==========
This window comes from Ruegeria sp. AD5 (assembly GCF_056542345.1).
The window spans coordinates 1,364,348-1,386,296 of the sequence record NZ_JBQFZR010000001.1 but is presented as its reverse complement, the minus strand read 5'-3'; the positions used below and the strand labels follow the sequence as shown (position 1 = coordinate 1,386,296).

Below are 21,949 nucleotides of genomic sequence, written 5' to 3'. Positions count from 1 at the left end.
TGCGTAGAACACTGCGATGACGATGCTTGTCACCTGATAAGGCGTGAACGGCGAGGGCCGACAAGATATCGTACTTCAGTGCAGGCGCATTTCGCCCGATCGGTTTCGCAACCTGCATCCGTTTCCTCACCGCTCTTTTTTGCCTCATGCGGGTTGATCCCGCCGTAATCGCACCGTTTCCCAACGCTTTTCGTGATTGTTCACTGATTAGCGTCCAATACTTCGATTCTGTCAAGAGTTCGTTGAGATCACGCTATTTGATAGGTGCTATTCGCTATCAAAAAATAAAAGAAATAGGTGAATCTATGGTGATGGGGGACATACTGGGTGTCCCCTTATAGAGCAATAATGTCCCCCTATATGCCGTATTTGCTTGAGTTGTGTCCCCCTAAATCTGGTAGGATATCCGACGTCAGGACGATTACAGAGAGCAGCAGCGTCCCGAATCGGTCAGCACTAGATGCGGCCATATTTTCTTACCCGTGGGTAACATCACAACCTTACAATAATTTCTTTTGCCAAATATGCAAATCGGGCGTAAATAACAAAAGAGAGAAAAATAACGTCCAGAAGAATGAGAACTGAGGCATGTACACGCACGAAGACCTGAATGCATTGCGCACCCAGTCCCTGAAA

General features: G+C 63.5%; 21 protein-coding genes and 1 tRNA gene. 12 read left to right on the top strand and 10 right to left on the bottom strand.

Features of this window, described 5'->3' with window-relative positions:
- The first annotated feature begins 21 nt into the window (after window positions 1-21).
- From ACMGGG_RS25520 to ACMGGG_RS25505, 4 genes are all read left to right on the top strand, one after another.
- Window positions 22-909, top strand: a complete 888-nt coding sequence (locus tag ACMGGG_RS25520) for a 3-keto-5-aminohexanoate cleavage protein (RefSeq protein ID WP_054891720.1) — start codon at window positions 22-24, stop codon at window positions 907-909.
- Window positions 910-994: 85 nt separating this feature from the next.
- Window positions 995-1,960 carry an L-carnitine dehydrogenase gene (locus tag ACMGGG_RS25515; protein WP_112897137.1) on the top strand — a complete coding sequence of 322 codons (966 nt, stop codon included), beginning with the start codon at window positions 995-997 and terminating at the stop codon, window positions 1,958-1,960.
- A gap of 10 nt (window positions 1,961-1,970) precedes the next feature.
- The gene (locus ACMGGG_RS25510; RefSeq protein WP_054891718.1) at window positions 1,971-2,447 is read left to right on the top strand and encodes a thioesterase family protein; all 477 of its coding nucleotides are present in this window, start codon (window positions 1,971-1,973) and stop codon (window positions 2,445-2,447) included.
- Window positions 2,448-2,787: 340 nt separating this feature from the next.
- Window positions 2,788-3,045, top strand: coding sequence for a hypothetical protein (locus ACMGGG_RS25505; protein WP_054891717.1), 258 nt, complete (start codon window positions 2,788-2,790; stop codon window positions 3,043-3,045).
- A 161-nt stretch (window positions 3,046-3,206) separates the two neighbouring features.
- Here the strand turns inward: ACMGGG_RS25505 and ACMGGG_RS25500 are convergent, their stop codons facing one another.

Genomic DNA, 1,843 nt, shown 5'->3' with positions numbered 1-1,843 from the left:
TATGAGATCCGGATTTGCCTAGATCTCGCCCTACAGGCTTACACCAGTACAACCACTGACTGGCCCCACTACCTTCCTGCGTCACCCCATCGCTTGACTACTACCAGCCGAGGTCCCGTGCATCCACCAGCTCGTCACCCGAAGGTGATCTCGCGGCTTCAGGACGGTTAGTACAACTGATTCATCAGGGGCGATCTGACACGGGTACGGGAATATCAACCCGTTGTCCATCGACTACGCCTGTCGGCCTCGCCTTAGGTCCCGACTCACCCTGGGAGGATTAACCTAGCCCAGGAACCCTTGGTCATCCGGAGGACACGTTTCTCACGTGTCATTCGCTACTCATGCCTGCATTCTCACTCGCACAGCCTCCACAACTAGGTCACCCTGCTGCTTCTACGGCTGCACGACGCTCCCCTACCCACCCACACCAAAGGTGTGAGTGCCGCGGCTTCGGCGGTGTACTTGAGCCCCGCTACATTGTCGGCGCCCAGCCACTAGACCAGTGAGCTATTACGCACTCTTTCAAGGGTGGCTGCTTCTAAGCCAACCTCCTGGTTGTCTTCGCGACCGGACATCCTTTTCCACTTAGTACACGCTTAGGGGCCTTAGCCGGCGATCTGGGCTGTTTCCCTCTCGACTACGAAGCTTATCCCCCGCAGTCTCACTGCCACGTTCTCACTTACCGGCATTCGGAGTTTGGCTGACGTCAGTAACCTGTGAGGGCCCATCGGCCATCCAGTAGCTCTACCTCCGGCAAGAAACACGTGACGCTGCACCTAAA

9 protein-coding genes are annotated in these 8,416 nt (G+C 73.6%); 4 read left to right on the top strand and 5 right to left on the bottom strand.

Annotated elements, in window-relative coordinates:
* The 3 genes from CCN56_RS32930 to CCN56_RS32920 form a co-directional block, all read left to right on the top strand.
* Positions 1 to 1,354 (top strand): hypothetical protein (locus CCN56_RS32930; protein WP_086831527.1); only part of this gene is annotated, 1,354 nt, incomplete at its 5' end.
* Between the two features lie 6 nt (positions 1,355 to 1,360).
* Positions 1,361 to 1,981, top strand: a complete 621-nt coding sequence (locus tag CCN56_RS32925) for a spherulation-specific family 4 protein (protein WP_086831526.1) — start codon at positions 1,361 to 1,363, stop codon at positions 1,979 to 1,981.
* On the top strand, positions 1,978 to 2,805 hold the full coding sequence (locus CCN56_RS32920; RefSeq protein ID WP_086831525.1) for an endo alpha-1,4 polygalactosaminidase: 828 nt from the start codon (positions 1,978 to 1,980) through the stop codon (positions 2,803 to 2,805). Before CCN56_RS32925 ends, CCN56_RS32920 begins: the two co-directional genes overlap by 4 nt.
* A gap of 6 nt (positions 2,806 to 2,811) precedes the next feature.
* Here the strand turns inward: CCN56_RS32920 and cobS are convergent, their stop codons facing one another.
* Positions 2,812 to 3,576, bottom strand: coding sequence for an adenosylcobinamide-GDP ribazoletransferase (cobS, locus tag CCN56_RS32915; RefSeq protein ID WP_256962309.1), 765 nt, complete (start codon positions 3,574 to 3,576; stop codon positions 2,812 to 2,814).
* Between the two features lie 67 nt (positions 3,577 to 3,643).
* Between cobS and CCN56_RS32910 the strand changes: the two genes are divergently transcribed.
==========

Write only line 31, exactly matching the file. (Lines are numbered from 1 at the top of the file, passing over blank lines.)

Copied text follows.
* Between cobS and CCN56_RS32910 the strand changes: the two genes are divergently transcribed.